Want to go on a (Guilt) Trip?

by christinahall2

If you are looking for a book about what to expect when traveling to Antigua, then Jamaica Kincaid’s A Small Place is an option, though perhaps not of the variety you had in mind. Part travel guide, part memoir, Kincaid’s novella takes us on a tour of Antigua past and present; from a small island under British colonial rule, to a small island trying to stay afloat, dependant on everything it has tried to rid itself of – an outsiders presence. Jamaica Kincaid was born in St. John’s, Antigua, left at the age of seventeen and moved to New York. She has remained in the eastern US, in a sort of self-imposed exile from what she sees as the corrupt and subjected land of her birth. She cannot decide if she was “…brought up by, and so come from, children…artists…or lunatics…or and exquisite combination of all three.” (57) It is from this mixed standpoint, of grudging outsider as well as critical insider, that she writes A Small Place, casting a harsh, unforgiving eye on both the people that visit Antigua, and those that inhabit it.

A Small Place is divided into four untitled sections. The first section has Kincaid entering the mind of a hypothetical tourist, describing the beauty and vibrancy of the landscape that they would be taking in from airport to beachside hotel. Her tone is sarcastic and condescending, and she is critical of the naivety with which tourists visit their holiday destinations, oblivious of the harsh daily realities of those that live there. Next we are taken to the Antigua of Kincaid’s childhood; an Antigua under colonial rule, submerged in English customs, full of “…orphans: no motherland, no fatherland, no gods, no mounds of earth for holy ground…and worst and most painful of all, no tongue.” (31) We are then whisked back to present day, to a nation grappling with independence, run by a corrupt “for sale” (47) government, and which is void of an autonomous culture. We are left with a vision of an island so intensely beautiful that it acts as a “prison” (79) to its people, keeping them in an unchanging place who’s only commodity it has to offer is its beauty.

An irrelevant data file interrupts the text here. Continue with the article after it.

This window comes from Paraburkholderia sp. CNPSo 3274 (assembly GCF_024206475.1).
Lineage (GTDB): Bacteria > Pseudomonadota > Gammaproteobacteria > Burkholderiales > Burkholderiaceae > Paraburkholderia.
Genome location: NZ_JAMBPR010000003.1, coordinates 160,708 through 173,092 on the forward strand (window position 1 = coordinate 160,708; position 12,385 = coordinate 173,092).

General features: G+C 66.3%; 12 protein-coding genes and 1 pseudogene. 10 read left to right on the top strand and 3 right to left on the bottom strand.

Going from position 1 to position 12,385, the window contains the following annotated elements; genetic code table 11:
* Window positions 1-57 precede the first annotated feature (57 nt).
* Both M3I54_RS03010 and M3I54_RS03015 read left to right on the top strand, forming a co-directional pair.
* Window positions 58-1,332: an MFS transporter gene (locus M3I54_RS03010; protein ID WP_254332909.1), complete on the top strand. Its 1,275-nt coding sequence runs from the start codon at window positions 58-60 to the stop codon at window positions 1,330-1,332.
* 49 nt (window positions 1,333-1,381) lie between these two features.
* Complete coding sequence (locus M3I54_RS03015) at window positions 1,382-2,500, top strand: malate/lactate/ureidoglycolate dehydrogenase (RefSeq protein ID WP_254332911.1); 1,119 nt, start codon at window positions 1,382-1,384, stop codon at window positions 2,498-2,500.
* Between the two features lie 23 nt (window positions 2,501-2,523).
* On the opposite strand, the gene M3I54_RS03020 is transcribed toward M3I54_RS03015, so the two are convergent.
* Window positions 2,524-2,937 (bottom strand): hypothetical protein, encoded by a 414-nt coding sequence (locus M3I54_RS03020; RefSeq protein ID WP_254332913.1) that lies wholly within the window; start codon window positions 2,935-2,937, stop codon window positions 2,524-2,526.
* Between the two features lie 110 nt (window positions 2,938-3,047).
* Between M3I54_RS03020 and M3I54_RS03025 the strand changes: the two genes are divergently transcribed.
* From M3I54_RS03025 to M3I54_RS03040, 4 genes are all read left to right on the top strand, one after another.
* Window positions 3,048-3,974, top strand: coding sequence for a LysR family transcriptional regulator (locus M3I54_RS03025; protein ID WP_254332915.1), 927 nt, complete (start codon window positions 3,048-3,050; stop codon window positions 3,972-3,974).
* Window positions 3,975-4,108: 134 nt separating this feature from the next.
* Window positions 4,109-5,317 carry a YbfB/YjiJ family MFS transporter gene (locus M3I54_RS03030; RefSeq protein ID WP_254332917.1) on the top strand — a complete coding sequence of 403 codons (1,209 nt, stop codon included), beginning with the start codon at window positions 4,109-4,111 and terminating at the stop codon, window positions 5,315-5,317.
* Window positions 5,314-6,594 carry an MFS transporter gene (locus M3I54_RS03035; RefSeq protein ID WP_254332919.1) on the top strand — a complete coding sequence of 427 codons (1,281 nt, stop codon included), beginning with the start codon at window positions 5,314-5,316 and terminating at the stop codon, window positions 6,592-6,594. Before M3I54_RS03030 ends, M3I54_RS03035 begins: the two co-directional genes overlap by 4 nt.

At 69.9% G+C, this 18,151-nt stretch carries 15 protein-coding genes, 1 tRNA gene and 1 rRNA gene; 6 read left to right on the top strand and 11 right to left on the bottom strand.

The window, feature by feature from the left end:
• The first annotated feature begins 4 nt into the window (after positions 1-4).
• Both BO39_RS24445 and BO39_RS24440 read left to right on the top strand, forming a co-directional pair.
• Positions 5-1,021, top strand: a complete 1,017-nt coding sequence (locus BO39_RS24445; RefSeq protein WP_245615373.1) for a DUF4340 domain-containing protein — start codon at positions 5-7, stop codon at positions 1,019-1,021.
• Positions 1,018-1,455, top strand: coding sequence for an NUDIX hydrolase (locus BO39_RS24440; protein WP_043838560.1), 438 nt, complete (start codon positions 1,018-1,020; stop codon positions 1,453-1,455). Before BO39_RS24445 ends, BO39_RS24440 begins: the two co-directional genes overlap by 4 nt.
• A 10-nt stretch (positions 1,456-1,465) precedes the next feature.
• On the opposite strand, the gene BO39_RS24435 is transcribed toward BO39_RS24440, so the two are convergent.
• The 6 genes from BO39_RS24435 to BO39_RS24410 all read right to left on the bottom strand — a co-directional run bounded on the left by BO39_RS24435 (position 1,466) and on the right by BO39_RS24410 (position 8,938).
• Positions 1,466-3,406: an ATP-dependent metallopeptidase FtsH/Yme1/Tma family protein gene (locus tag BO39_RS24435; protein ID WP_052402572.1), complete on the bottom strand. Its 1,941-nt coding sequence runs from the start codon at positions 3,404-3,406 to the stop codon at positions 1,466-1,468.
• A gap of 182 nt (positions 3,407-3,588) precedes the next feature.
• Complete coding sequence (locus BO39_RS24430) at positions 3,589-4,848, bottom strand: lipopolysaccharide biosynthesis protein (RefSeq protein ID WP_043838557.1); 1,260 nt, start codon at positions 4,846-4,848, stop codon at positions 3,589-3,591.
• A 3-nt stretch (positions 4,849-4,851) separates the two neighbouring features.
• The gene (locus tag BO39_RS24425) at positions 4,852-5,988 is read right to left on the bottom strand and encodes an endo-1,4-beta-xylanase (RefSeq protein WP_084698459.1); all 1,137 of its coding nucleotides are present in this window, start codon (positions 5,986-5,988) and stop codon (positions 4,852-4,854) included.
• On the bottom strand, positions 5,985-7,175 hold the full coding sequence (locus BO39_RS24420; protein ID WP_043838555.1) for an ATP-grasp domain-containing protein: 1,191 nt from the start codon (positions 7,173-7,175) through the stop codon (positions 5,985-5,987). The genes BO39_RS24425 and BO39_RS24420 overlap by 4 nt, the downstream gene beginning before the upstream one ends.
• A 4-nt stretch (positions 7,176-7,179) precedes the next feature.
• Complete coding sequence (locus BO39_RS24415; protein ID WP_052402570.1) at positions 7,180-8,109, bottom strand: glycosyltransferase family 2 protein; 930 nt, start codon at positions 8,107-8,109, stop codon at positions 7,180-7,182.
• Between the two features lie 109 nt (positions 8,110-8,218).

Kincaid’s writing is passionate, but incredibly unforgiving in her description of the wrongs she has seen inflicted on her native land and peoples. She embarks on angry tangents, addressing big issues: culture lost, slavery, emancipation, political corruption, economic degradation, and other elements of colonial fallout. Her words make you painfully aware of what lies behind the beauty, and how the locals perceive tourists with a mix contempt and necessity. You may know a lot more about Antigua after reading A Small Place, but you may think twice about how or if you want to visit there.


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